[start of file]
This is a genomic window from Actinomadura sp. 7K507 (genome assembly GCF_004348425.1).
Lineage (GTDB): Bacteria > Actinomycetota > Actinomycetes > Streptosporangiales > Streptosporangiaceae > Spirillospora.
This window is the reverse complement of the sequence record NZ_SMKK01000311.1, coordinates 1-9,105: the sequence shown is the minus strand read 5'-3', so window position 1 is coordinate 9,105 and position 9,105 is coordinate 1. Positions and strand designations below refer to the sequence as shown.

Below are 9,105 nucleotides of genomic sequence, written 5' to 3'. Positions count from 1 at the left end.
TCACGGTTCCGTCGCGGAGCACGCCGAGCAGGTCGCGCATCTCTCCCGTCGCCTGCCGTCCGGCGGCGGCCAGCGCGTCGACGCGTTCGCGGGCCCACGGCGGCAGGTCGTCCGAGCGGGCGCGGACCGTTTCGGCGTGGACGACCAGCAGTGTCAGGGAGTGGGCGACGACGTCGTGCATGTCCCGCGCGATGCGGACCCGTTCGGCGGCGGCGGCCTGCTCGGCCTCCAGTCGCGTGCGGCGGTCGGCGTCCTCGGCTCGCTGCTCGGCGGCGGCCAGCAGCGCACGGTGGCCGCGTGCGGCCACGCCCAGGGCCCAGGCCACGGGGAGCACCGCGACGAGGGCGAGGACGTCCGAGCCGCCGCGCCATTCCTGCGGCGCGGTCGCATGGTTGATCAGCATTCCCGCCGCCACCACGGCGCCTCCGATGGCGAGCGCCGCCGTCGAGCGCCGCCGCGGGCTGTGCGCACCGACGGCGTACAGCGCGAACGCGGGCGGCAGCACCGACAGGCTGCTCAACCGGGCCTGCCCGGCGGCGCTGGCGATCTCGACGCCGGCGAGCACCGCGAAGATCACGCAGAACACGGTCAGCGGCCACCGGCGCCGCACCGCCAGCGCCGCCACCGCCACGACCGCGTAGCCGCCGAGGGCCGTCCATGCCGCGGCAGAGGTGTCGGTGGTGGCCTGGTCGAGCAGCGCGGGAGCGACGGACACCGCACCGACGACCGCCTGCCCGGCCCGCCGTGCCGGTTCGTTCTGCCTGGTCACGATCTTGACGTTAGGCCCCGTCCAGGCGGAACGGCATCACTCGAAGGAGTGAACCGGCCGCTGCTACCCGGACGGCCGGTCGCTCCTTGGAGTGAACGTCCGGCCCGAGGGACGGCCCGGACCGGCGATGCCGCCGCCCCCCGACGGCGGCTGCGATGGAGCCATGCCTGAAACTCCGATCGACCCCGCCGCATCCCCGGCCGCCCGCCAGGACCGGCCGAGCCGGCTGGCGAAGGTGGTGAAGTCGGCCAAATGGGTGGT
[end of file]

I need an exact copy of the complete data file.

This is a genomic window from Actinomadura sp. 7K507 (genome assembly GCF_004348425.1).
Lineage (GTDB): Bacteria > Actinomycetota > Actinomycetes > Streptosporangiales > Streptosporangiaceae > Spirillospora.
This window is the reverse complement of the sequence record NZ_SMKK01000311.1, coordinates 1-9,105: the sequence shown is the minus strand read 5'-3', so window position 1 is coordinate 9,105 and position 9,105 is coordinate 1. Positions and strand designations below refer to the sequence as shown.

Below are 9,105 nucleotides of genomic sequence, written 5' to 3'. Positions count from 1 at the left end.
TCACGGTTCCGTCGCGGAGCACGCCGAGCAGGTCGCGCATCTCTCCCGTCGCCTGCCGTCCGGCGGCGGCCAGCGCGTCGACGCGTTCGCGGGCCCACGGCGGCAGGTCGTCCGAGCGGGCGCGGACCGTTTCGGCGTGGACGACCAGCAGTGTCAGGGAGTGGGCGACGACGTCGTGCATGTCCCGCGCGATGCGGACCCGTTCGGCGGCGGCGGCCTGCTCGGCCTCCAGTCGCGTGCGGCGGTCGGCGTCCTCGGCTCGCTGCTCGGCGGCGGCCAGCAGCGCACGGTGGCCGCGTGCGGCCACGCCCAGGGCCCAGGCCACGGGGAGCACCGCGACGAGGGCGAGGACGTCCGAGCCGCCGCGCCATTCCTGCGGCGCGGTCGCATGGTTGATCAGCATTCCCGCCGCCACCACGGCGCCTCCGATGGCGAGCGCCGCCGTCGAGCGCCGCCGCGGGCTGTGCGCACCGACGGCGTACAGCGCGAACGCGGGCGGCAGCACCGACAGGCTGCTCAACCGGGCCTGCCCGGCGGCGCTGGCGATCTCGACGCCGGCGAGCACCGCGAAGATCACGCAGAACACGGTCAGCGGCCACCGGCGCCGCACCGCCAGCGCCGCCACCGCCACGACCGCGTAGCCGCCGAGGGCCGTCCATGCCGCGGCAGAGGTGTCGGTGGTGGCCTGGTCGAGCAGCGCGGGAGCGACGGACACCGCACCGACGACCGCCTGCCCGGCCCGCCGTGCCGGTTCGTTCTGCCTGGTCACGATCTTGACGTTAGGCCCCGTCCAGGCGGAACGGCATCACTCGAAGGAGTGAACCGGCCGCTGCTACCCGGACGGCCGGTCGCTCCTTGGAGTGAACGTCCGGCCCGAGGGACGGCCCGGACCGGCGATGCCGCCGCCCCCCGACGGCGGCTGCGATGGAGCCATGCCTGAAACTCCGATCGACCCCGCCGCATCCCCGGCCGCCCGCCAGGACCGGCCGAGCCGGCTGGCGAAGGTGGTGAAGTCGGCCAAATGGGTGGT